3. Propose

Once you've discussed what your customer is looking for and how their needs have changed you can make a proposal. Make sure you match your presentation with what the customer wants, the situation has changed and your offering needs to be adapted.

"You shouldn't just pick up a proposal you wrote three weeks ago," Jay said.

4. Negotiate

Look at things from the customer's perspective and consider how the crisis impacted them.

"The reality is lots of suppliers are giving free or heavily discounted services. If you're close to closing I would recommend reducing prices. In normal circumstances, I wouldn't recommend that. But you need to prioritise who you're working with and what you do," said Jay.

Try to go the extra mile for existing customers too. They're more valuable than ever, so how could you give them extra support during this time?

5. Close

It's a difficult time to close deals. You may need to delay projects or make compromises.

"This is a time when people get nervous. They start to doubt themselves. They may worry suppliers won't be around to deliver or you may get undercut by a competitor," said Jay.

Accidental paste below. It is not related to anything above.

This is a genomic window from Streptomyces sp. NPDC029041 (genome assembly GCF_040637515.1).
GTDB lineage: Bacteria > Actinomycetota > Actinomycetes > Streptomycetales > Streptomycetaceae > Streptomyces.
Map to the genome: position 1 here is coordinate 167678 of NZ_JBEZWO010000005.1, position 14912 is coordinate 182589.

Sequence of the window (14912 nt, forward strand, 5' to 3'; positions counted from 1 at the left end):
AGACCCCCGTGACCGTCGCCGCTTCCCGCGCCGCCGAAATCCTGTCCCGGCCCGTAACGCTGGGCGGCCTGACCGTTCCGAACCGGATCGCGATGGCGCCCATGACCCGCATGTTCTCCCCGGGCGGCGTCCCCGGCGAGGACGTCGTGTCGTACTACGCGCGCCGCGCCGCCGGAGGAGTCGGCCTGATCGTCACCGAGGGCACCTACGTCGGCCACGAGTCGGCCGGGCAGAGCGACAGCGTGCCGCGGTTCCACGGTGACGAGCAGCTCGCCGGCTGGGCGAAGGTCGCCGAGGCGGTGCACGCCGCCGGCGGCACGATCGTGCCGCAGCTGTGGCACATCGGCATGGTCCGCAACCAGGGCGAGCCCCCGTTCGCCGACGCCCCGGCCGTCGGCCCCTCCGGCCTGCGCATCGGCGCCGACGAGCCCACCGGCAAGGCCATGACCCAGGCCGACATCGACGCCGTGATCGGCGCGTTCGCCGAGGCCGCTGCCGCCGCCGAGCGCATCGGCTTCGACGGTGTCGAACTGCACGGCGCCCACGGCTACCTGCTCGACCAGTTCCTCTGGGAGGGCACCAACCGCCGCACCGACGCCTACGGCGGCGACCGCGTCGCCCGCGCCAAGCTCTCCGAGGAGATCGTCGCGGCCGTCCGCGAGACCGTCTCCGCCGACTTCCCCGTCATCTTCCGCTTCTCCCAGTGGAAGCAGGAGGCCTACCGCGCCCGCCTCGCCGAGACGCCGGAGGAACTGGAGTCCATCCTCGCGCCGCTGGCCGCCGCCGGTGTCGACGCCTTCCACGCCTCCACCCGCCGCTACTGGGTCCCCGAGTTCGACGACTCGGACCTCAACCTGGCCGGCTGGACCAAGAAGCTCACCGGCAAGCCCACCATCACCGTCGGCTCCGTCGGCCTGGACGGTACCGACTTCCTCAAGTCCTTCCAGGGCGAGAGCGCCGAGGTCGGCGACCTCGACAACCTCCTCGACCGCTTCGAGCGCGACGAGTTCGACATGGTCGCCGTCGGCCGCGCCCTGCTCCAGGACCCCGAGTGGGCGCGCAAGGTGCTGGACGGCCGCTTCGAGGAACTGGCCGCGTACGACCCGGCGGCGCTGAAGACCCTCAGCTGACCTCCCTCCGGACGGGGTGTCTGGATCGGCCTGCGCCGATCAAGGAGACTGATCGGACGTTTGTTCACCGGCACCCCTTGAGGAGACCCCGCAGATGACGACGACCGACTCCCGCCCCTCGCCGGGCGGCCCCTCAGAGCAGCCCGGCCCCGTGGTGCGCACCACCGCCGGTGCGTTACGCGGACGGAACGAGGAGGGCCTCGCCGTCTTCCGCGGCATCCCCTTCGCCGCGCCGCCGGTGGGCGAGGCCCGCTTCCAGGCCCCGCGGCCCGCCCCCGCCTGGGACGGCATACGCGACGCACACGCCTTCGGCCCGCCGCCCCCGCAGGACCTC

6. Follow-up

Follow-up is just as critical as the sales process; the customer's experience impacts referrals and future sales.

How can you adapt the sales process to do it online?

The lockdown means relying on calls and video conferencing. Jay recommended taking the time to get comfortable with the technology, testing your internet connection and making sure your background isn't too distracting.

Good practices around planning and setting an agenda are even more important now. Remember to minimise distractions by turning off phone alerts and closing desktop windows.

"If the meeting is finished, end that call. Start another one for the debrief; it's highly embarrassing if the client hears you discussing the call!" Jay added.

There are a couple of points that will help if you're on a video call:

  • Good use of animation helps keep people's attention

  • Storytelling is always powerful, but keep to the point

  • Personality matters more in a virtual environment but it takes practice to get good at it

  • Winging it may work in person, but is likely to be a disaster online

Finally, Jay said the situation provides an opportunity to sharpen your sales messages and skills (his company Exsellance has made its sales resources available online for free if you want to learn more).

"You want to get into a productive state as often as you can," Jay summarised. "Once you're in an emotional state where you can help and support, you can look at the six sales stages and the activity you need to do to move sales forwards."

Chris Goodfellow
Chris GoodfellowCEOInkwell
Chris has over a decade of experience writing about small businesses and startups. He runs Inkwell, a content agency that helps companies that sell to small business owners grow their audiences through content marketing. You can find him on Twitter at @CPGoodfellow.